There are around 3 to 5 cases in every 100,000 pregnancies. Its premature diagnosis is of vital importance, since, if detected at an early stage the woman can easily get over them. According to some studies, the prognosis for pregnant and not pregnant women is the same, for melanoma doesn't affect pregnancy negatively.

It’s treatment depends on the type and stadium. When it’s easily localised it’s treated surgically at any moment of pregnancy and local anaesthetics are used. When it’s spread, chemotherapy or immunotherapy is required, but only if women are in the second or third quarter of pregnancy. If the cancer is at an advanced stage, treatment only delays the illness.


If we focus our attention on the breasts, physical exploration is the first detection method for women. If the breast hardens or there are inflammation signals, this must not be considered as normal changes during pregnancy.

Clinical exploration carried out by a specialist in these women is not easy. If there’s any sign of doubt, additional tests will be performed.

The biopsy is the diagnosis test that can be performed during any stage of pregnancy without it having any impact on the mother or the foetus.

There are several radiologic methods that can be used and don’t involve any risk for the foetus, such as thorax X-ray photograph or thorax ultrasound scan. Magnetic resonance, X-ray computed tomography and bone X-ray radiographies among others, are not advisable.

Before carrying out any kind of test, the exposure time and the radiation doses must be considered. The first trimester of pregnancy is the most delicate and exposing the foetus to radiation during this period may cause congenital malformations.


The oncologist will inform the patient firstly about which treatment is the best in her case. Doctors will take into account the impact of pregnancy in cancer and the effects of cancer, as well as its treatment, on the mother and the foetus.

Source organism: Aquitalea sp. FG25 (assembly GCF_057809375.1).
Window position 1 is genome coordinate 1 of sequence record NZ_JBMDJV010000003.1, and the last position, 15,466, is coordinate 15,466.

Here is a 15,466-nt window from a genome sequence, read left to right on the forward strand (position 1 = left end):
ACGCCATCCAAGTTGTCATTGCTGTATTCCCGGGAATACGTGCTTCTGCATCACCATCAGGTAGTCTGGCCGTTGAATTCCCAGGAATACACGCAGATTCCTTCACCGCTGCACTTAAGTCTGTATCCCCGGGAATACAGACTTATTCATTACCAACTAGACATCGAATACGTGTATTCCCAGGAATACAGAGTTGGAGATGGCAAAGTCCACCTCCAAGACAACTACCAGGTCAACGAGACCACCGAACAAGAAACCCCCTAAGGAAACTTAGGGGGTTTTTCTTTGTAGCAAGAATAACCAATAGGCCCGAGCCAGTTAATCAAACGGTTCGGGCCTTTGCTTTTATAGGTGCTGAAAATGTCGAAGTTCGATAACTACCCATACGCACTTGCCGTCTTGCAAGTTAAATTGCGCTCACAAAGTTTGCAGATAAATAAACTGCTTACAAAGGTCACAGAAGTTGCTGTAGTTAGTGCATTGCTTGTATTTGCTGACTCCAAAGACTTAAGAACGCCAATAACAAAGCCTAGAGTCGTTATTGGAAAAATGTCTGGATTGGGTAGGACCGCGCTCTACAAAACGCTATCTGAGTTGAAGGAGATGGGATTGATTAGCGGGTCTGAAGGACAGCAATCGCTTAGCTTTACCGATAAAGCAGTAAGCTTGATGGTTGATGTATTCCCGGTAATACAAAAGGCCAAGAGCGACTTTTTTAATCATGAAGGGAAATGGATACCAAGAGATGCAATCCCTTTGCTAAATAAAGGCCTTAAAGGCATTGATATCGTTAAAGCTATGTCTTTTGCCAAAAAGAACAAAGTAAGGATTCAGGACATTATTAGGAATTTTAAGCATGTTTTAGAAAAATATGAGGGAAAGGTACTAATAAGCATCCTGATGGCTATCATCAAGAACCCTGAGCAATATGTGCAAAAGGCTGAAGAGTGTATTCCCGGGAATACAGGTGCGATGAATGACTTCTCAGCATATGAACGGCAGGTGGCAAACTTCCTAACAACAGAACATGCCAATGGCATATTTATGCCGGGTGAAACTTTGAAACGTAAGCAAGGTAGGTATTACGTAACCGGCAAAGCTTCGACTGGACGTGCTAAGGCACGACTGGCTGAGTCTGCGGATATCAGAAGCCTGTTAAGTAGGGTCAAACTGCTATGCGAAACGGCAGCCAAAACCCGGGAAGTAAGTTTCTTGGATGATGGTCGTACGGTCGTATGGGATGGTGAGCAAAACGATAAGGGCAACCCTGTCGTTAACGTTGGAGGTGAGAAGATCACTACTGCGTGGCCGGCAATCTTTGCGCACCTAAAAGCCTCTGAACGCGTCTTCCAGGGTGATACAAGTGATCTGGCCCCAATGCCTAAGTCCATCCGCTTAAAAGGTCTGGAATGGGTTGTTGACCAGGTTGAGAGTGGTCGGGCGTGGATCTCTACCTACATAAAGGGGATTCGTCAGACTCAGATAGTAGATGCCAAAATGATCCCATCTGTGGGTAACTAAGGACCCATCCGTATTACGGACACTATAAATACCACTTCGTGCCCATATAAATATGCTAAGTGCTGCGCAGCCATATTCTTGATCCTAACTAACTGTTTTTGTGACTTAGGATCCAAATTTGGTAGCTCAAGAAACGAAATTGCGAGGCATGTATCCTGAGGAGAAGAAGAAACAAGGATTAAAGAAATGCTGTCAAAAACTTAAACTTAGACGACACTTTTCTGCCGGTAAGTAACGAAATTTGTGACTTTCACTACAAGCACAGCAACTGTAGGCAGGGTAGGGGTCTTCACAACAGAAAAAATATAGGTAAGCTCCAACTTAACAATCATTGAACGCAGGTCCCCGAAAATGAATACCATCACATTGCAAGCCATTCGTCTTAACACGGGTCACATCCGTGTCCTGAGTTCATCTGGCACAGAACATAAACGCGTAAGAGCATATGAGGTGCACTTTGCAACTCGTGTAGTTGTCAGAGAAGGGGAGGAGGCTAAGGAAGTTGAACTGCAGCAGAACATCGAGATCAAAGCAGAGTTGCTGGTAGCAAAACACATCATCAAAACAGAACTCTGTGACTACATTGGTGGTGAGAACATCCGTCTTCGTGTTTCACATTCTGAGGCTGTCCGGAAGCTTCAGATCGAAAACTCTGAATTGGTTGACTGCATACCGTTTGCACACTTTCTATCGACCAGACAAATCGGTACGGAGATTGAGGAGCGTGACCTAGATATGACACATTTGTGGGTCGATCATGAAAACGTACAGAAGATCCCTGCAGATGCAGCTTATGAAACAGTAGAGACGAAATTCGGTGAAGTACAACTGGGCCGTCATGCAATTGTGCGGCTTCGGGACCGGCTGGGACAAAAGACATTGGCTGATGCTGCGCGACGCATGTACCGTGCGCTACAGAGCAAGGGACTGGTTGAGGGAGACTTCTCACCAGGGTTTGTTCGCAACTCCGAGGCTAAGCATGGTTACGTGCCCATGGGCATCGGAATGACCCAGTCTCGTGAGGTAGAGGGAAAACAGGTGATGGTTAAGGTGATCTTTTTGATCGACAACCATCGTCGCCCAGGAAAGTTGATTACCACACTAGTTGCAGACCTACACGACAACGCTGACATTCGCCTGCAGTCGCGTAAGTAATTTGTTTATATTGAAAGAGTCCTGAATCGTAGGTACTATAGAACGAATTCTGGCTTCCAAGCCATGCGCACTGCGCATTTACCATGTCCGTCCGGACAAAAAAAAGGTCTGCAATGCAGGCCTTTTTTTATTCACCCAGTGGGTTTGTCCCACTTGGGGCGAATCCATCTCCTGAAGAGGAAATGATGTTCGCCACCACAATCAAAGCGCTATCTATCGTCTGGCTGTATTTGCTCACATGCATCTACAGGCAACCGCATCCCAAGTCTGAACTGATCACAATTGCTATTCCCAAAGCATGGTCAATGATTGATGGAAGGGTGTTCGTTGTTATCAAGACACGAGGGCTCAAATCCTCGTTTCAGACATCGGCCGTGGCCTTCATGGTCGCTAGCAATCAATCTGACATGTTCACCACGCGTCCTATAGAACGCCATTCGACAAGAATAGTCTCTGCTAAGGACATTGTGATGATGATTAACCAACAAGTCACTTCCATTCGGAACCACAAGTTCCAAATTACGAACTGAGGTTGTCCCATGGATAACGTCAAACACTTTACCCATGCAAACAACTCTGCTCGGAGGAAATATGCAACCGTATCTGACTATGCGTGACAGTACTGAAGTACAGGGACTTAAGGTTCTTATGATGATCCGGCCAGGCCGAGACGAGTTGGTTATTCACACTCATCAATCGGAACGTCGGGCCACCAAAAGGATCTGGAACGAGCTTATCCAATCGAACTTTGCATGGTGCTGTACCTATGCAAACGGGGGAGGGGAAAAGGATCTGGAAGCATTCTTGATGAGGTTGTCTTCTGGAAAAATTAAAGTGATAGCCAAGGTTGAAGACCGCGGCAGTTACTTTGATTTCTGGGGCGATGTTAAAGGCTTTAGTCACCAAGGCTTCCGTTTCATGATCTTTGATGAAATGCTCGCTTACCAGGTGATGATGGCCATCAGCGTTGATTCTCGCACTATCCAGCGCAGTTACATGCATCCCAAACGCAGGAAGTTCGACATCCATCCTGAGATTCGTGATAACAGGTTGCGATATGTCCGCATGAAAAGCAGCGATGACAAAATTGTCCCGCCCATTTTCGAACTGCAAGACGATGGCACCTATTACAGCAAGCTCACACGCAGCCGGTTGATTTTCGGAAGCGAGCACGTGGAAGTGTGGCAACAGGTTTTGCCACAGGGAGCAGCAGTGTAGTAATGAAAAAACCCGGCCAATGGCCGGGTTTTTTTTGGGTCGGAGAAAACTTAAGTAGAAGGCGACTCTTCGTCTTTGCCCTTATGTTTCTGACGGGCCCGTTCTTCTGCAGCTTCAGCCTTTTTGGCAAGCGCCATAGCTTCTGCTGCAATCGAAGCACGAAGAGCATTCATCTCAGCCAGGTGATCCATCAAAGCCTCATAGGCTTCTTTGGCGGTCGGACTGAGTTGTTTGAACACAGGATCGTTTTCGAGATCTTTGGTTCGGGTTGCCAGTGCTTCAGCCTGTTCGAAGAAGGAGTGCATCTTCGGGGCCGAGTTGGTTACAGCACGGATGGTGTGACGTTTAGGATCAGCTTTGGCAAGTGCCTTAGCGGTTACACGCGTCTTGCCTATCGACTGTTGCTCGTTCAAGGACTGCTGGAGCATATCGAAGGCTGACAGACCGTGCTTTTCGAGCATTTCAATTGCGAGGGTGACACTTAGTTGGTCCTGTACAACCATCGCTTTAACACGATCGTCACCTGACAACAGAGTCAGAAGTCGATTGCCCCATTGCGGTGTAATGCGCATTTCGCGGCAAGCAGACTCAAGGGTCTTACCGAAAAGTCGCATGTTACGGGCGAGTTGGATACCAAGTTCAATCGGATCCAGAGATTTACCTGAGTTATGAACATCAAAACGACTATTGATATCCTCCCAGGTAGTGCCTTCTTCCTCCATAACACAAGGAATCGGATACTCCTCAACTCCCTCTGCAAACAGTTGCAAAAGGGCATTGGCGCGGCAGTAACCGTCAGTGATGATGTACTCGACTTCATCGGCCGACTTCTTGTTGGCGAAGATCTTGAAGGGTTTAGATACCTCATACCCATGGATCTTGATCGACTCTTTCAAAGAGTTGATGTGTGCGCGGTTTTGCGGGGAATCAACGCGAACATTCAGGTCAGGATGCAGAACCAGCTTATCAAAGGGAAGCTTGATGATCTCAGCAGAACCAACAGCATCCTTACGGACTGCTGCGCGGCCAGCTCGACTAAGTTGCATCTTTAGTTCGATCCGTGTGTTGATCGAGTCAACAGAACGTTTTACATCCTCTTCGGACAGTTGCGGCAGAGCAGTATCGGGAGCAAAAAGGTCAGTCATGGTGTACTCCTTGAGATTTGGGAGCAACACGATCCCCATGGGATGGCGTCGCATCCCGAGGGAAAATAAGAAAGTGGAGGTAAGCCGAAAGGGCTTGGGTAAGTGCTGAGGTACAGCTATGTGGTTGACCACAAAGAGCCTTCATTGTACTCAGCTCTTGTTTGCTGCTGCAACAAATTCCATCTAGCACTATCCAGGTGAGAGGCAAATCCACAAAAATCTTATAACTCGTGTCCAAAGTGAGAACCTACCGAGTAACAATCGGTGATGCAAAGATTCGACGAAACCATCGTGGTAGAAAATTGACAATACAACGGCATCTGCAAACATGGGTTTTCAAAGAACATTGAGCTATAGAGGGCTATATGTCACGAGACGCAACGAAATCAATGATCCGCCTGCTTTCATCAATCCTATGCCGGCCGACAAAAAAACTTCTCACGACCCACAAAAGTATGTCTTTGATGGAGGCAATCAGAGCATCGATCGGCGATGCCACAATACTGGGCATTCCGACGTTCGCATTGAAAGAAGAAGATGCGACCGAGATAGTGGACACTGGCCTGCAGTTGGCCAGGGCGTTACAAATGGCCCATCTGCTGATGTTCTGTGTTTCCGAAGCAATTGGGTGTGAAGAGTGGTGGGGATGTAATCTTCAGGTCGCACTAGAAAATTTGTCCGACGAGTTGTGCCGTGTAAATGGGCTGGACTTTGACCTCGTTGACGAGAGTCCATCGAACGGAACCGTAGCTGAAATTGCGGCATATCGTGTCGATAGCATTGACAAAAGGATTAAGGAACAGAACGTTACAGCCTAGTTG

Once she knows the risks, she’ll have to decide whether she wants to interrupt pregnancy, as long as it’s permitted according to current legislation.

Usually pregnant women can go through most of the treatments for cancer, depending on the type of it. According to several studies, the survival percentage of pregnant women with cancer that carry out the treatment during pregnancy is superior to the ones that don’t do it, 79% to 45%.

These women can go through surgical interventions with general anaesthetics and can go through chemotherapy once the first trimester has passed. Radiotherapy is not advisable. Women that delay the treatment until the baby is born don’t have the same survival chances as women who carry out the treatment right after the diagnosis.

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 Teresa Rubio Asensio
Teresa Rubio Asensio
BSc, MSc
Master's Degree in Medicine and Reproductive Genetics from the Miguel Hernández University of Elche (UHM). Teacher of different Clinical Embryology courses at the UHM. Member and writer of scientific contents at ASEBIR and ASPROIN. Embryologist specializing in Assisted Procreation at UR Virgen de la Vega. More information about Teresa Rubio Asensio
Adapted into english by:
 Sandra Fernández
Sandra Fernández
B.A., M.A.
Fertility Counselor
Bachelor of Arts in Translation and Interpreting (English, Spanish, Catalan, German) from the University of Valencia (UV) and Heriot-Watt University, Riccarton Campus (Edinburgh, UK). Postgraduate Course in Legal Translation from the University of Valencia. Specialist in Medical Translation, with several years of experience in the field of Assisted Reproduction. More information about Sandra Fernández